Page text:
The controls and channels of an RC helicopter

There needs to be a minimum of 4 channels for the proper control of an RC helicopter. Let’s take a basic 4-channel FP RC helicopter as an example in this context. In this case, you’ll find 2 servos controlling the cyclic pitch. One is for left/right and the other is for forward/backward. The other two channels will be the tail rotor motor speed (left/right yaw) and main motor speed control.

The tail rotor controls the yaw. Its use is in conjunction against or with the natural torque force. The spinning main rotors generate this force in the helicopter. You’ll see that the fuselage of the helicopter always spins in the opposite direction. It is its natural reaction to the spinning blades. Just as an airplane propeller generates thrust, the tail rotor is instrumental in generating the sideways thrust.

If the thrust and the torque level from the spinning main blades are equal, the fuselage won’t spin round. If thrust is more than the torque, the fuselage will yaw one way. In case the torque exceeds the thrust, the fuselage naturally yaws the other way.

The RC Gyro

A gyro is an electronic device that connects between the tail rotor control and the receiver. The tail rotor control can either be a small motor or a servo. A gyro makes it easier for the yaw control to function in RC helicopters. A gyro goes by the name of accelerometer in technical terms.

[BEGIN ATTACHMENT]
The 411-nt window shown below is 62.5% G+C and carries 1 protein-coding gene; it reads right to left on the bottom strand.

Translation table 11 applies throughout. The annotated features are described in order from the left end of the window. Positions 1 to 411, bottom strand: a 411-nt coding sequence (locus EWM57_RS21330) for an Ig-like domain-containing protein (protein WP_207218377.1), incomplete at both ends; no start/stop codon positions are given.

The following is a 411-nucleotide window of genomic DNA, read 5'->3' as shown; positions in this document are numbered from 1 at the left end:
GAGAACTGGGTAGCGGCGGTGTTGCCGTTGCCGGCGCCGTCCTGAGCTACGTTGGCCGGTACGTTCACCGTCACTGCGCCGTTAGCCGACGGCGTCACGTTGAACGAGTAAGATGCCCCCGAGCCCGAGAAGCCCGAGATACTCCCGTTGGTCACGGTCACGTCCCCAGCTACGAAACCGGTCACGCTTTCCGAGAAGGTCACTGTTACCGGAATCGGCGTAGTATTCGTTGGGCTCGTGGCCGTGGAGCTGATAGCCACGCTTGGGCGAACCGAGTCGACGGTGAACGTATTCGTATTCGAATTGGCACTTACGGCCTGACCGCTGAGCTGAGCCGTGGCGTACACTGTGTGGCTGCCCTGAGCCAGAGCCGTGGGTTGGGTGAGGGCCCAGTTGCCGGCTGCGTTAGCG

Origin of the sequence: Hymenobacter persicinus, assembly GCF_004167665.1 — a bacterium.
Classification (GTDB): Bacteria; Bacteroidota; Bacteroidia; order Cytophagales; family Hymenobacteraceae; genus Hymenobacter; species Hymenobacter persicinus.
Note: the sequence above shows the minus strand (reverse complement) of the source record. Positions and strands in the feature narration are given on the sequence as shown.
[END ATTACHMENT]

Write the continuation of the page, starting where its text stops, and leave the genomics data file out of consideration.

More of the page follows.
This device senses any rotational movement that the helicopter makes, which is not due to the receiver’s signal. Then it makes the appropriate adjustments rapidly to the blade pitch or the tail rotor speed. It does this to suit the force of the torque at the right moment. This dampens out any unwanted yaw.

Gyros work at lightning speed to make these calculations and corrections. The speed is such that the person flying the helicopter won’t notice anything. The pilot can adjust the sensitivity of the gyro either directly or remotely.

Heading Hold Gyros (HHG)

Heading Hold Gyros or HHG is a step ahead when compared to a standard gyro. It performs even more complex calculations for keeping the helicopter in the direction that the pilot wants. An HHG literally ‘learns’ the helicopter’s orientation. It also maintains this state until the pilot provides a definite yaw control input overriding the gyro.

When the gyro receives the transmitter’s signal, it learns the new orientation. It then keeps the RC helicopter in that particular direction until it receives a new command. An HHG also helps eliminate unwanted changes or direction forced due to gusts of wind. The gyro prevents the helicopter from getting into a natural swing into the wind.

It is intelligent enough to know that the change in yaw control is not coming through the receiver. The device, therefore, understands that the pilot didn’t make this change. Sometime back, the HHGs were expensive and considered a luxury. Today, almost all the RC helicopter gyros commonly use them.